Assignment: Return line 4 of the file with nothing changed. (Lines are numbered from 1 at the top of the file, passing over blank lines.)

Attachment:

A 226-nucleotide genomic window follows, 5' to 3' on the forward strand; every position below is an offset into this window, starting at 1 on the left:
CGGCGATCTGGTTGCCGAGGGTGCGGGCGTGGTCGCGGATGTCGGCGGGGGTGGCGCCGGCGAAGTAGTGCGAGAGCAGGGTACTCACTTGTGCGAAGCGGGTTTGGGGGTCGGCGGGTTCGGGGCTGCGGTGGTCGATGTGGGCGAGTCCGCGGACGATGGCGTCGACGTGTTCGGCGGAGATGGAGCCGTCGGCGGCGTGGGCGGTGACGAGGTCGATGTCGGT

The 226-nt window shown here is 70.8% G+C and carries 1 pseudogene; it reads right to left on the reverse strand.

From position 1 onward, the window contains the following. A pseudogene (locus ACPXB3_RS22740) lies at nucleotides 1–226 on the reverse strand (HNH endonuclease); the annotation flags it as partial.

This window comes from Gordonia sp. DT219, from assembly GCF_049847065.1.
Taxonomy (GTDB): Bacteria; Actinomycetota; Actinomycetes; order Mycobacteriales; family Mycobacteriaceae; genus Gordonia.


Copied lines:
From position 1 onward, the window contains the following. A pseudogene (locus ACPXB3_RS22740) lies at nucleotides 1–226 on the reverse strand (HNH endonuclease); the annotation flags it as partial.